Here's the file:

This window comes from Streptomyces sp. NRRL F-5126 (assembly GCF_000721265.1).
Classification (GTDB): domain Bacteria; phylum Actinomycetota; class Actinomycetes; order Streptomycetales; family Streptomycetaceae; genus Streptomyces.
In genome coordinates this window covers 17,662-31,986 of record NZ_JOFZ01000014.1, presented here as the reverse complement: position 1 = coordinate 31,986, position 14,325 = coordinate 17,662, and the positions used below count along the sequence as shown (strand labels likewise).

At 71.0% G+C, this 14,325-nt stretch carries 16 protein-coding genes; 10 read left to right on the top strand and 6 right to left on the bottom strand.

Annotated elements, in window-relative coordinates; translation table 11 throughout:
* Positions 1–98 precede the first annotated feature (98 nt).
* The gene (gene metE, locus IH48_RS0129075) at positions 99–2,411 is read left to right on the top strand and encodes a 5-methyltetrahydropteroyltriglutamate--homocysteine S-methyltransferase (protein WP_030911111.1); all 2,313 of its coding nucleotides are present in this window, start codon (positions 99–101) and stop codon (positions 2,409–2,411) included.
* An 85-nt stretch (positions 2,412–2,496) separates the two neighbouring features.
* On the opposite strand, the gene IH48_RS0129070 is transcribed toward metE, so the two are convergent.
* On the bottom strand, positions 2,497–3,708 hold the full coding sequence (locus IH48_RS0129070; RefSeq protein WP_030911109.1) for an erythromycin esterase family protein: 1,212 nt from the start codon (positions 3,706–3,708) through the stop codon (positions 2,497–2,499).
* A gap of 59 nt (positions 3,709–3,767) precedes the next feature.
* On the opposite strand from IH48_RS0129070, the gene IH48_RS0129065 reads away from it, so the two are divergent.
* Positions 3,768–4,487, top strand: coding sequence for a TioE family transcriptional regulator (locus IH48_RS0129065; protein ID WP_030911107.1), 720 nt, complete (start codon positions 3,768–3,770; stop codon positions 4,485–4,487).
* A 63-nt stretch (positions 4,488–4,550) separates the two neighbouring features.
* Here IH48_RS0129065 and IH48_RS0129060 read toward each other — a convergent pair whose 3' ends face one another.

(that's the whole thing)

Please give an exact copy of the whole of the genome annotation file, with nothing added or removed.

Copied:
This window comes from Streptomyces sp. NRRL F-5126 (assembly GCF_000721265.1).
Classification (GTDB): domain Bacteria; phylum Actinomycetota; class Actinomycetes; order Streptomycetales; family Streptomycetaceae; genus Streptomyces.
In genome coordinates this window covers 17,662-31,986 of record NZ_JOFZ01000014.1, presented here as the reverse complement: position 1 = coordinate 31,986, position 14,325 = coordinate 17,662, and the positions used below count along the sequence as shown (strand labels likewise).

At 71.0% G+C, this 14,325-nt stretch carries 16 protein-coding genes; 10 read left to right on the top strand and 6 right to left on the bottom strand.

Annotated elements, in window-relative coordinates; translation table 11 throughout:
* Positions 1–98 precede the first annotated feature (98 nt).
* The gene (gene metE, locus IH48_RS0129075) at positions 99–2,411 is read left to right on the top strand and encodes a 5-methyltetrahydropteroyltriglutamate--homocysteine S-methyltransferase (protein WP_030911111.1); all 2,313 of its coding nucleotides are present in this window, start codon (positions 99–101) and stop codon (positions 2,409–2,411) included.
* An 85-nt stretch (positions 2,412–2,496) separates the two neighbouring features.
* On the opposite strand, the gene IH48_RS0129070 is transcribed toward metE, so the two are convergent.
* On the bottom strand, positions 2,497–3,708 hold the full coding sequence (locus IH48_RS0129070; RefSeq protein WP_030911109.1) for an erythromycin esterase family protein: 1,212 nt from the start codon (positions 3,706–3,708) through the stop codon (positions 2,497–2,499).
* A gap of 59 nt (positions 3,709–3,767) precedes the next feature.
* On the opposite strand from IH48_RS0129070, the gene IH48_RS0129065 reads away from it, so the two are divergent.
* Positions 3,768–4,487, top strand: coding sequence for a TioE family transcriptional regulator (locus IH48_RS0129065; protein ID WP_030911107.1), 720 nt, complete (start codon positions 3,768–3,770; stop codon positions 4,485–4,487).
* A 63-nt stretch (positions 4,488–4,550) separates the two neighbouring features.
* Here IH48_RS0129065 and IH48_RS0129060 read toward each other — a convergent pair whose 3' ends face one another.